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Tuesday, January 25, 2022

Manhattan Condo, Co-op Sales Down Again

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A just-released research report from Douglas Elliman indicates that Manhattan condo and co-op sales saw their fourth sales decline in half a decade.


The firm, which tracks residential market trends, said annual sales of condominiums and co-ops had the largest year-over-year decline since the financial crisis.


“Year-to-date metrics for the Manhattan market were down in 2018, with the average sale price at $1.97 million, the average price per square foot at $1,658 and the number of sales at 10,229,” reported Crain’s New York Business. “Inventory was up 11.8% from the same time last year, however all the gains occurred in the resale market. By contrast, new developments fell 10.6%, with developers pulling apartments out of active inventory.”


The report also “paints a picture of a market slowdown across the board in Manhattan in 2018,” notes The Real Deal. “Though big sales at ultraluxury buildings like 520 Park Avenue, 432 Park and 220 Central Park South have dominated the headlines, Elliman’s new report found that price trend indicators all declined year-over-year in 2018, as the legacy contracts inked when the market was booming finally closed.”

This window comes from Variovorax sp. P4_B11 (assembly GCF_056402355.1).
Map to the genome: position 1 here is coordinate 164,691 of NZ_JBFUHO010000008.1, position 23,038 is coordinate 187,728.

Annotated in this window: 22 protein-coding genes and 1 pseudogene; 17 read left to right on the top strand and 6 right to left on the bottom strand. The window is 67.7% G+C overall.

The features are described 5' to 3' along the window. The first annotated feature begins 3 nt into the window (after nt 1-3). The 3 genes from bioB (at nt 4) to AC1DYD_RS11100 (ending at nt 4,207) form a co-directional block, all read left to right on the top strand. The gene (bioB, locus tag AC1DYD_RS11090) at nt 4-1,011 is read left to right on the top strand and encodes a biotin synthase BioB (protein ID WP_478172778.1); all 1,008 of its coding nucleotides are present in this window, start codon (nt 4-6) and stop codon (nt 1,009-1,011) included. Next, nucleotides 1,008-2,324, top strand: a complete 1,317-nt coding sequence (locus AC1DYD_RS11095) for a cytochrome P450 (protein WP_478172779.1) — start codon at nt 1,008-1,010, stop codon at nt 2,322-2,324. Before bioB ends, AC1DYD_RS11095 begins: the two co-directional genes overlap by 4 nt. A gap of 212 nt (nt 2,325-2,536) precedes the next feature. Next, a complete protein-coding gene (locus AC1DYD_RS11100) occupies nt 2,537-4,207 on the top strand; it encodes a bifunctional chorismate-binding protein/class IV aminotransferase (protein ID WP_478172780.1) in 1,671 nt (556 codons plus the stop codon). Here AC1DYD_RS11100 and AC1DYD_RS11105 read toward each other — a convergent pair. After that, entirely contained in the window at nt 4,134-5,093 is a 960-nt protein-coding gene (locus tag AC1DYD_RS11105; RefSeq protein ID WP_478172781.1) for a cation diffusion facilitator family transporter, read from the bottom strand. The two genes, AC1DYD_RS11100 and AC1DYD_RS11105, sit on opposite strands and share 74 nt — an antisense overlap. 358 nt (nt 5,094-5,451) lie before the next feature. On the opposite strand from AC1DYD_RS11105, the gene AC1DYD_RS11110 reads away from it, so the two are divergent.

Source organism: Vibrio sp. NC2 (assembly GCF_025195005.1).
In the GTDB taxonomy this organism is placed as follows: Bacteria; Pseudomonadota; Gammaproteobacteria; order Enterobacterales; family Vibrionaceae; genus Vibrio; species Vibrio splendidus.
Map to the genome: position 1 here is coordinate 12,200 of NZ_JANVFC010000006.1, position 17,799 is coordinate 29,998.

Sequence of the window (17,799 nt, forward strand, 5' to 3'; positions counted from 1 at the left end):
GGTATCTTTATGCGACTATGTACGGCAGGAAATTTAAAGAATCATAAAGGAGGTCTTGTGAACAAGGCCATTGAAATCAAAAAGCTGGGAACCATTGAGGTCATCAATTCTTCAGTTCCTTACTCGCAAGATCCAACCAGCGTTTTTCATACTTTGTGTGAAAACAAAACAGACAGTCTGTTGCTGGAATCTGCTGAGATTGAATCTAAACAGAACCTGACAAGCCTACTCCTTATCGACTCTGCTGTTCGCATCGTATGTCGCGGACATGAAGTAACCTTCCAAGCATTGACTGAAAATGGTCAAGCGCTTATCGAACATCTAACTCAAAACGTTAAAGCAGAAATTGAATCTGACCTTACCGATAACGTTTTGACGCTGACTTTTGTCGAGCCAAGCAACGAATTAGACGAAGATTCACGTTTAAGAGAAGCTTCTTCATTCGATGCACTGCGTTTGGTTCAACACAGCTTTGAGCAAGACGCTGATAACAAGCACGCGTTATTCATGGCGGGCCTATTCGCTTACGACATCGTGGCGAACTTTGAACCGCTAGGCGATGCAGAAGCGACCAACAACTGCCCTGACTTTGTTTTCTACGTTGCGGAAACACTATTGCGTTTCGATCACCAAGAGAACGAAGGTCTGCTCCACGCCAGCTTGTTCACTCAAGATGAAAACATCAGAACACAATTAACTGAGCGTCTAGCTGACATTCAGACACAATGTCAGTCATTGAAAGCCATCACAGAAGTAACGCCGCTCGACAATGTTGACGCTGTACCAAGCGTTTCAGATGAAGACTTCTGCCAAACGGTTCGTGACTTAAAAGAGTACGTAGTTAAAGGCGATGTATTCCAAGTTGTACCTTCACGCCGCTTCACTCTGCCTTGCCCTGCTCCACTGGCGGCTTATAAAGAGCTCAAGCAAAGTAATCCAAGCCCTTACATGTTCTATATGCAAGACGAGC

For co-ops and condos, “these metrics were all down in 2018 over the prior year: average sale price ($1.97M; -3.6%), average price per square foot ($1,658; -6.6%), and number of sales (10,229; -14.2%), while inventory was up 11.8 percent from the same time last year,” added The Real Deal. “In 2009, the number of sales was 7,430 and listings inventory was at 6,851, according to Elliman. The average sales price a decade ago was $1.39 million.”


In a separate report, Elliman found townhouse inventory is down 7% from 2009. “The report also found the townhouse market bounced back since 2009, with the median sales price for townhouses rising twice as fast,” noted Crain’s. “The average sales price of a Manhattan townhouse is also up 6.6% from the same time last year at just over $7 million. The number of sales is down 7.7% from the same time last year.”


The health and direction of the Manhattan real estate market is always a hot topic around the world. According to the web site mashvisor.com, “Numerous reports state that New York City’s pricey housing market is seeing a major shift to a buyer’s market. Warburg Realty’s Q3 2018 Market Report, which surveys real estate conditions around the city, shows data that reflects definitive cooling in NYC. Figures from the report show that the number of homes for sale has risen sharply, yet recorded sales throughout the city actually fell.


In other words, while more New Yorkers decided to sell their properties, fewer transactions have taken place than in past years. Warburg’s report also shows a greater difference between asking prices and selling prices in the New York City real estate market. “Offers 20% and 25% below asking prices began to flow in, a phenomenon last seen in 2009,” said Warburg Realty’s Founder and CEO Frederick W. Peters. Moreover, another indicator that the city has shifted to a buyer’s market is the increase in the number of properties staying on the market for longer.”


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